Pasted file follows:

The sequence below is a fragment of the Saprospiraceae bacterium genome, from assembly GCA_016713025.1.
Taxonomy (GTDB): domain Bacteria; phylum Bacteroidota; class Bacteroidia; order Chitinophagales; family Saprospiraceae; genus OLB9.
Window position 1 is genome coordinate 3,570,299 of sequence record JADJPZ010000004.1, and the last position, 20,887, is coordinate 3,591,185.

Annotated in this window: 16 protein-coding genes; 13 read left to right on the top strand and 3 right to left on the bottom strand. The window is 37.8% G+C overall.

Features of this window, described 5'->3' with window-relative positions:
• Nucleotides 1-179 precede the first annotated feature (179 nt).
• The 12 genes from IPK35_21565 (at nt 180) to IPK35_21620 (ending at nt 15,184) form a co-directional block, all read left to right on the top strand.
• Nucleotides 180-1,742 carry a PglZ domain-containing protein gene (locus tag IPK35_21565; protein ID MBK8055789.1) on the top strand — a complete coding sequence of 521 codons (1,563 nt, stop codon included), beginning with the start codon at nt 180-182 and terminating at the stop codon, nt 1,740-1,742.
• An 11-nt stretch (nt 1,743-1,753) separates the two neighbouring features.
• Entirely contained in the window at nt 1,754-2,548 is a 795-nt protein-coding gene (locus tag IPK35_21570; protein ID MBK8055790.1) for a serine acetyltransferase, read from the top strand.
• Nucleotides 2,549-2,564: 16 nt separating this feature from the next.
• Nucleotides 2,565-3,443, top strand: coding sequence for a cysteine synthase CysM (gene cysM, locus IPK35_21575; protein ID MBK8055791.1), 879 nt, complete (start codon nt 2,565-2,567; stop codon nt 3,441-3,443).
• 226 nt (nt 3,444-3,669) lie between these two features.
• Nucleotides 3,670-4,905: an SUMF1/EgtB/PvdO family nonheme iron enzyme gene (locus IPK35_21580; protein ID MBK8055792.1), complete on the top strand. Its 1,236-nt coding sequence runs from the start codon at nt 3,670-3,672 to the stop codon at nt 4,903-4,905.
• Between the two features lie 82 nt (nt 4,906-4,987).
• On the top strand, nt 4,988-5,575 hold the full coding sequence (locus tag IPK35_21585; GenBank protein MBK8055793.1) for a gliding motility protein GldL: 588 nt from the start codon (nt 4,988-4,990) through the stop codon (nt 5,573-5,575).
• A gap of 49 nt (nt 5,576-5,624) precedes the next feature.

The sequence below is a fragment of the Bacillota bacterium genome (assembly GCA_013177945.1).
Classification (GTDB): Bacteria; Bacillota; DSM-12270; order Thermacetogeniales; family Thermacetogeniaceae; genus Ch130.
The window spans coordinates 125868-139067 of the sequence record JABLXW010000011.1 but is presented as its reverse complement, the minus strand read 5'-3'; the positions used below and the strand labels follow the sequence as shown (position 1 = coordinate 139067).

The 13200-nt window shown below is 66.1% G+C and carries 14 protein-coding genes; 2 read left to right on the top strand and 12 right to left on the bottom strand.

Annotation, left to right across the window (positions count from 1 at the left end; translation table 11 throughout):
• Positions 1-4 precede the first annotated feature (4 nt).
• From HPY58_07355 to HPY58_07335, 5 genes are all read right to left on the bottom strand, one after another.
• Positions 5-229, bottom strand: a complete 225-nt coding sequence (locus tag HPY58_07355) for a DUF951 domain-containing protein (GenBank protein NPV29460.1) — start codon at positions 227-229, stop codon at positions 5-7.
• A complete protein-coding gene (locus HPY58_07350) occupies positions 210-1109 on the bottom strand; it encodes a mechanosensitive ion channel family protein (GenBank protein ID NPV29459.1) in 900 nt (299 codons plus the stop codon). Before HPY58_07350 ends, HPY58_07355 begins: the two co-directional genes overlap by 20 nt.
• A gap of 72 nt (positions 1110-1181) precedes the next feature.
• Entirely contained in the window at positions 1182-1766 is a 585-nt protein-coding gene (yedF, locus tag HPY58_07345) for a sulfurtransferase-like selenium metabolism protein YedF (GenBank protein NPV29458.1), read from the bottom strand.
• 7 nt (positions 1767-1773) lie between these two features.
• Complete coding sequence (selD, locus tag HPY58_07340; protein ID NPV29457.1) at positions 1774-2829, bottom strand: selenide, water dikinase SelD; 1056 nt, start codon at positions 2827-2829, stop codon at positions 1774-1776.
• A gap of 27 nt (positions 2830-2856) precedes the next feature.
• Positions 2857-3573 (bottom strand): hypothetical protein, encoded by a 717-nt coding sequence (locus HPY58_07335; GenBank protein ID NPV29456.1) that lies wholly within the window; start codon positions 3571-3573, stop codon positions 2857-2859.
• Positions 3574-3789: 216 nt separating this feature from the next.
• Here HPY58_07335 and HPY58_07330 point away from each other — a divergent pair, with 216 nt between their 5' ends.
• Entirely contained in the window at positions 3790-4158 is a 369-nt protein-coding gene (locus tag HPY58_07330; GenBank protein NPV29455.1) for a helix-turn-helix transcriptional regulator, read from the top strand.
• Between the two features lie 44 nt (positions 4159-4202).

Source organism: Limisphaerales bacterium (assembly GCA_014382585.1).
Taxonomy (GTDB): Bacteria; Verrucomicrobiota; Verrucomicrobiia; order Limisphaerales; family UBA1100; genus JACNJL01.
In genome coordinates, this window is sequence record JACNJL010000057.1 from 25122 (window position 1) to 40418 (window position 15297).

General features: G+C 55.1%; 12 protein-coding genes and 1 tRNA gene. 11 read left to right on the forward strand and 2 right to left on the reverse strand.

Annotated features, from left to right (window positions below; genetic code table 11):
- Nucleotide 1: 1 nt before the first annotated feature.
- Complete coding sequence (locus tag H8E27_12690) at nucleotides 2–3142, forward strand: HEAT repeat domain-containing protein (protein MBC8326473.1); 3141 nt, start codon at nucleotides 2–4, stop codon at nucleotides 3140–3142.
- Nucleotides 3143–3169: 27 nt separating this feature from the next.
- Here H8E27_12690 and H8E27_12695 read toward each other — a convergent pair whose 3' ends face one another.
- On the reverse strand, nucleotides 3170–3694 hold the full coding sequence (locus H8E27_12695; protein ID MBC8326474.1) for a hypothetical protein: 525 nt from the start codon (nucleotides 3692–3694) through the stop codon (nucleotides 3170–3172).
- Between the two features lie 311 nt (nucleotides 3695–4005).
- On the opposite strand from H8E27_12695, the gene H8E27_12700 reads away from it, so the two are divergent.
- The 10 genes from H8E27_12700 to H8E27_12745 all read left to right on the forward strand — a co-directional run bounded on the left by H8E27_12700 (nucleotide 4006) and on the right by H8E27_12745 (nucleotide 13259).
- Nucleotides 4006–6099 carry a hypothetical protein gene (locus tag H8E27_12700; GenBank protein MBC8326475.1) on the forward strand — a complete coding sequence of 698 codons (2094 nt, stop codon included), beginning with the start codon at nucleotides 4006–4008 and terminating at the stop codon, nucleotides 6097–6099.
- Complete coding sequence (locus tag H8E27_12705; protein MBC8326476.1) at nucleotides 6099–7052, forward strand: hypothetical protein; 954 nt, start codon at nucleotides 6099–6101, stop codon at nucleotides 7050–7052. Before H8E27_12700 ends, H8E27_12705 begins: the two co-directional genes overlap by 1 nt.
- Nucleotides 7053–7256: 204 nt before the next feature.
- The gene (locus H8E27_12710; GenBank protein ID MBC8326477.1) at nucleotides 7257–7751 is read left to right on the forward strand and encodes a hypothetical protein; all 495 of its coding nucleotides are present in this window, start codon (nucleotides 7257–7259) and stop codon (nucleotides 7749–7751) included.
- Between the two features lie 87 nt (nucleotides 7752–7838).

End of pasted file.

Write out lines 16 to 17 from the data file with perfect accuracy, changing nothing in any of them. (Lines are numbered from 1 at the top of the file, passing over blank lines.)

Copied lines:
• On the top strand, nt 4,988-5,575 hold the full coding sequence (locus tag IPK35_21585; GenBank protein MBK8055793.1) for a gliding motility protein GldL: 588 nt from the start codon (nt 4,988-4,990) through the stop codon (nt 5,573-5,575).
• A gap of 49 nt (nt 5,576-5,624) precedes the next feature.